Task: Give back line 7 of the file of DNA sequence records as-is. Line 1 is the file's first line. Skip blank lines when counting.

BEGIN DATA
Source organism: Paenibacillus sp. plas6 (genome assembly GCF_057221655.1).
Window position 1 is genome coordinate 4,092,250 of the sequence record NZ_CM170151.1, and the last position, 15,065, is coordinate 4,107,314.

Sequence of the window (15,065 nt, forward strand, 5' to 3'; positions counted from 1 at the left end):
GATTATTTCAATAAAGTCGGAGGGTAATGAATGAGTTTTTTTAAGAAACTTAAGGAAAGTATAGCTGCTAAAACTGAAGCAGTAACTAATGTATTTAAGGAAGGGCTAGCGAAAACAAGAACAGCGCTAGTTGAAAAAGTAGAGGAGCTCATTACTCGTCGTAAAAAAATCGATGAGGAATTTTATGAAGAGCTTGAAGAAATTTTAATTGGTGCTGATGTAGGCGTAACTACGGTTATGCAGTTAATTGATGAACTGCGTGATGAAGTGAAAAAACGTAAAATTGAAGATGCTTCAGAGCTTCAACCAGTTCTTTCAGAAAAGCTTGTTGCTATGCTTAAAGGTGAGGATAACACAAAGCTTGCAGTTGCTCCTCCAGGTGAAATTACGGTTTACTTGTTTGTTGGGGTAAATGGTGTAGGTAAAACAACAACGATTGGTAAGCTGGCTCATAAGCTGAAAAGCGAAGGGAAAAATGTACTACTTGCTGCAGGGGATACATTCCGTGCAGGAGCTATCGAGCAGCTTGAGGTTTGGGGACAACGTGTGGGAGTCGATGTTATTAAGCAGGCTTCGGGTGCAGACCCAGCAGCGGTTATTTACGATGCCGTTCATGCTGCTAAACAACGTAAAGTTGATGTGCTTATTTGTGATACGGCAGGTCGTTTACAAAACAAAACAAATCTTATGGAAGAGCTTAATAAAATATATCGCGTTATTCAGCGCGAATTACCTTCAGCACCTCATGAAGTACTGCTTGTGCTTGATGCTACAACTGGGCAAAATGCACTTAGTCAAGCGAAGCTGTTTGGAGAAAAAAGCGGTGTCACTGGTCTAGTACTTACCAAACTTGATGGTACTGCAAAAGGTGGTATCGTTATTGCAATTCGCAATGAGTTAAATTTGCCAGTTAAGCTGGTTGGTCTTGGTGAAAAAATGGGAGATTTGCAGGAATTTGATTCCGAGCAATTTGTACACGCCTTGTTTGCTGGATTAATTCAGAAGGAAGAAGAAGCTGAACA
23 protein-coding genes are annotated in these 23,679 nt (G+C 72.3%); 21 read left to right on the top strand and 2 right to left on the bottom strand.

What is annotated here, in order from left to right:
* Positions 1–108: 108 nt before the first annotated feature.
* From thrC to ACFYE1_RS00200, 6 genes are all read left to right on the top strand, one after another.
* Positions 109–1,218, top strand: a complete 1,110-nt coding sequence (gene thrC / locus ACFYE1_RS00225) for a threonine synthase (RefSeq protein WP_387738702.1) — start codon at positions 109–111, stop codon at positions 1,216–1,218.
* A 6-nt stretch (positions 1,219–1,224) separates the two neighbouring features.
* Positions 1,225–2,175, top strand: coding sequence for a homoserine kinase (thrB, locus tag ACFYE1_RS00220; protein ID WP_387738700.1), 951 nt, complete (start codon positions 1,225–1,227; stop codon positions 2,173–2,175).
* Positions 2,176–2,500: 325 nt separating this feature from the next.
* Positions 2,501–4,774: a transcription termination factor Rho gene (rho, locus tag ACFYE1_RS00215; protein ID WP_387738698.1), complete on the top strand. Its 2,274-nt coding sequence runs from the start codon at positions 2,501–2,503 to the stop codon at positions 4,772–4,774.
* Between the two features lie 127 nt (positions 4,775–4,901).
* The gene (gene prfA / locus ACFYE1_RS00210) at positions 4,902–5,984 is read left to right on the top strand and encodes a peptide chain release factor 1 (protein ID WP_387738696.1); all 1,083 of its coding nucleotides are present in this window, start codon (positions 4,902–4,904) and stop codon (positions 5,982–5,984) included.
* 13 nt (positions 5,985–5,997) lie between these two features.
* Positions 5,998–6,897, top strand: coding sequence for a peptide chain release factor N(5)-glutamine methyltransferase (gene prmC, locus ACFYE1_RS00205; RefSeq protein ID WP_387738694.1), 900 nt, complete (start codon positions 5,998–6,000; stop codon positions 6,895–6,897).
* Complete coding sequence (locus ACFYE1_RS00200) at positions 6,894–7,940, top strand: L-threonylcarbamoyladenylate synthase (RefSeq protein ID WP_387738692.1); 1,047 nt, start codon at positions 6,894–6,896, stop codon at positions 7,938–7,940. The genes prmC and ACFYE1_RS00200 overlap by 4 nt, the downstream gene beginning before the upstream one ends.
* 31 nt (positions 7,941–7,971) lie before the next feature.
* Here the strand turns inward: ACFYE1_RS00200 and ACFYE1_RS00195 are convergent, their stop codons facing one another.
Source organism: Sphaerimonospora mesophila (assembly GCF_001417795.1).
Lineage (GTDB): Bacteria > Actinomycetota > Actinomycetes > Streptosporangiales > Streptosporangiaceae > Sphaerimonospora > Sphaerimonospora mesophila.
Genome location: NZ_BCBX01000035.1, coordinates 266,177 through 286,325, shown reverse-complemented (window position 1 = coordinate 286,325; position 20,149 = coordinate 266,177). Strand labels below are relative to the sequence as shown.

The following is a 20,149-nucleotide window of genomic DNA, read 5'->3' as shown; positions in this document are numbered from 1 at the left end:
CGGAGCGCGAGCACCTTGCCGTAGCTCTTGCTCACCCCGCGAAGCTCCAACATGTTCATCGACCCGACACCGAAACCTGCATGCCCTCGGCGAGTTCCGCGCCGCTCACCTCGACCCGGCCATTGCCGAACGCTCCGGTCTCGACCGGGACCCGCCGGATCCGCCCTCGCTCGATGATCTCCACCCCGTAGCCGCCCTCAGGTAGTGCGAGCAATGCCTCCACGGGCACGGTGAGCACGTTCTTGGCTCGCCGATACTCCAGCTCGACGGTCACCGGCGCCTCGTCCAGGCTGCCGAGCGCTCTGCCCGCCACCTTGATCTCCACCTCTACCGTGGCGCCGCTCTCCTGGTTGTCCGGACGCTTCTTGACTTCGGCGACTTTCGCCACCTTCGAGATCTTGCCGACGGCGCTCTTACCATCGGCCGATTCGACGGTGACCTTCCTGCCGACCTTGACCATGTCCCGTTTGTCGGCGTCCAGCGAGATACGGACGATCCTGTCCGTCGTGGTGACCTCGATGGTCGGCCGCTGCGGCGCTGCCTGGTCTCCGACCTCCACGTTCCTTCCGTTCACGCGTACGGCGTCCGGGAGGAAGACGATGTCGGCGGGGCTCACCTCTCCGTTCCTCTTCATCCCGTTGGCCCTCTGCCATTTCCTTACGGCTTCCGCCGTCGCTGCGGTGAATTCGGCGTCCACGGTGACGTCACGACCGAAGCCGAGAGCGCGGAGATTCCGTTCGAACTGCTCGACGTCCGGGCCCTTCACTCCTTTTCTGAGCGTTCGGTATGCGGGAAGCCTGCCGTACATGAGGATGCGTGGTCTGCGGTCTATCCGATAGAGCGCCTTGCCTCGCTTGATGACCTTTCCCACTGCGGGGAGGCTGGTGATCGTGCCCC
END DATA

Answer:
* Positions 1–108: 108 nt before the first annotated feature.